If US President Joe Biden is really serious about bringing Yemen’s appalling civil war to an end, then his administration needs to act more robustly than the measures it has taken so far in terms of curbing the malign involvement of Iranian-backed Houthi rebels in the conflict.
Having initiated the fighting back in 2014, when Houthi rebels overthrew the internationally recognised government of Abdrabbu Mansour Hadi, the Houthis and their Iranian backers have been primarily responsible for prolonging the conflict by consistently frustrating UN-sponsored efforts to negotiate a lasting ceasefire. The Houthis also bear much of the responsibility for the dreadful humanitarian crisis the country now faces because the Houthis control most of the main aid supplies into the country, and have, in effect, been able to hold Yemen’s starving civilian population to ransom over aid distribution.
Another area where the Houthis have contributed significantly to prolonging the conflict is by extending the fighting beyond Yemen’s borders, with Houthi forces regularly using Iranian-made weapons to attack civilian targets in neighbouring Saudi Arabia.
It was this latter action by the Houthis that persuaded Mr Biden’s predecessor, Donald Trump, to designate the Houthi rebels a terrorist organisation in the final days of his presidency.
The terrorist designation was applied to the Houthis in an attempt to draw international attention to the rebels’ culpability, and to curb their ability to acquire arms and support from abroad.
Announcing the decision in January to designate the Houthi movement, known formally as Ansar Allah, as a Foreign Terrorist Organisation, Mr Trump’s secretary of state, Mike Pompeo, said the aim of the move was “to hold Ansar Allah accountable for its terrorist acts, including cross-border attacks threatening civilian populations, infrastructure, and commercial shipping".
The US action banned Americans from doing business with the Houthis and made it a crime to provide support or resources to the movement. But the move provoked widespread condemnation from international aid organisations and humanitarian groups, which argued that the designation would limit their ability to distribute aid in Houthi-controlled areas of the country. Those complaints were by implication a clear admission of the stranglehold the Houthis continue to maintain over Yemen’s aid supplies.
It was in response to the international outcry that Antony Blinken, in one of his first acts as Mr Biden’s secretary of state, announced his decision to revoke the designation. Speaking shortly after his appointment, Mr Blinken said the designation needed to be lifted because of humanitarian concerns.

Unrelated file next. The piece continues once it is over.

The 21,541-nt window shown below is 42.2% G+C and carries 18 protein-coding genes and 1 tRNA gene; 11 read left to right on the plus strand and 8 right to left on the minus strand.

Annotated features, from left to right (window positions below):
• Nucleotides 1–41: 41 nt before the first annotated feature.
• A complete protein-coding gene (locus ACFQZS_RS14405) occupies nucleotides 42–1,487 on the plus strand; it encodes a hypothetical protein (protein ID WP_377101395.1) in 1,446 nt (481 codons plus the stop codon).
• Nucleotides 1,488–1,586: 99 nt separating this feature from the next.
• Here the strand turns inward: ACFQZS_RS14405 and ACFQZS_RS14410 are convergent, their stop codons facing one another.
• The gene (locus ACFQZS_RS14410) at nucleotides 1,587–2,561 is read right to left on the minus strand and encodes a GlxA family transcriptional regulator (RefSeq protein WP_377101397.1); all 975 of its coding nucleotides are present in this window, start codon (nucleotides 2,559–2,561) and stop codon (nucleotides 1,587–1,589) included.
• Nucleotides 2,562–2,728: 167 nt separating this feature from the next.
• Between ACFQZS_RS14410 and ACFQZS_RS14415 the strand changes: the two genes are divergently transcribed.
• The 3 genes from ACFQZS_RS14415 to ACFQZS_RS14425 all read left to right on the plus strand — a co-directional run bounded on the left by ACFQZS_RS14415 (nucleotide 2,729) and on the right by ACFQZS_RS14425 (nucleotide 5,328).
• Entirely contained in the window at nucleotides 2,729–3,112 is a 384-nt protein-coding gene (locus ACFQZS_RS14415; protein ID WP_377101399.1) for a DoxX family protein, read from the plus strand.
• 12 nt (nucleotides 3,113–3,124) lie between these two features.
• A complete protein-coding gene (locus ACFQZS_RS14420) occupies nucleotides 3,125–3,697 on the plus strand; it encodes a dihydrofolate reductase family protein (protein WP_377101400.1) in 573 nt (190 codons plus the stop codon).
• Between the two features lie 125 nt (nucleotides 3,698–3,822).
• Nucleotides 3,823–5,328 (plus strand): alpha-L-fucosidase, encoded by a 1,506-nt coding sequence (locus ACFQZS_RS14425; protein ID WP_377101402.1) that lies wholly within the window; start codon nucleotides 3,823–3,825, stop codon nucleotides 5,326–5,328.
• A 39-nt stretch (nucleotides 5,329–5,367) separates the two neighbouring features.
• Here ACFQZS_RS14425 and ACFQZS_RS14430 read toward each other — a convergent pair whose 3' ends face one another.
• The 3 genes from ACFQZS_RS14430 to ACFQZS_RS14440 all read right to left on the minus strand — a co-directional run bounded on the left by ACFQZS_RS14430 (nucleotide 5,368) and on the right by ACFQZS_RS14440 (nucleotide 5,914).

“It’s vitally important, even in the midst of this crisis, that we do everything we can to get humanitarian assistance to the people of Yemen, who are in desperate need,” he said.
The decision to lift the terrorist designation against the Houthis came at the same time that the Biden administration announced it was ending military support for offensive operations by the Saudi-led coalition in the Yemen conflict. Mr Biden has also named a veteran diplomat, Tim Lenderking, as America’s special envoy for the conflict, promising to double down on diplomacy to end the war.
Now, in a belated attempt to demonstrate that the Biden administration remains serious about holding the Houthis to account for their role in prolonging the Yemen conflict, Washington this week announced that it was imposing sanctions against two leading Houthi commanders.
The State Department said the measures were being imposed against Mansur Al Saadi, the Houthi Naval Forces Chief of Staff, and Ahmad Ali Ahsan Al Hamzi, the commander of Yemen’s Houthi-aligned Yemeni Air Force and Air Defense Forces, citing their alleged roles in cross-border attacks on Saudi Arabia and shipping vessels in the Red Sea.
The US action predictably prompted further criticism from aid organisations, which claimed – yet again – that the measures would prolong the war and worsen the humanitarian crisis.
And yet, the limited nature of the US action against the Houthis raises questions about the commitment of the Biden administration to holding the rebels to account. The overall weakness of Washington’s response is likely to send a message to both the Houthis and their Iranian backers that the US is not so interested in their illegal takeover of Yemen as it is being seen to be concerned for the country’s humanitarian crisis.
With an estimated 16 million people facing starvation in what has been called the world’s worst humanitarian disaster, ending the suffering of the Yemeni people is, without doubt, a key priority. But it is highly unlikely that this goal can be achieved while the Houthis remain in control of large swathes of the country and allow criminal gangs to control the aid supplies.
Certainly, one of the reasons there has been such a disastrous decline in foreign aid to Yemen in recent months is that governments have come to the conclusion that there is little point making much-needed donations to the Yemen relief effort if all that happens is that the aid is then used to line the pockets of the Houthi gangs that maintain control over most of the major aid supply routes.
Furthermore, the extremely modest measures now being taken by Washington in the form of sanctions being implemented against only two commanders will hardly encourage the rebels to change their behaviour. Washington might insist that imposing sanctions against senior Houthi operatives will limit their ability to wage war, but the reality is that they will still have the manoeuvring room to deepen their ties with Iran.
So if the Biden administration is really serious about ending Yemen’s humanitarian disaster, it needs to adopt far more robust measures against the Houthis.
Con Coughlin is a defence and foreign affairs columnist for The National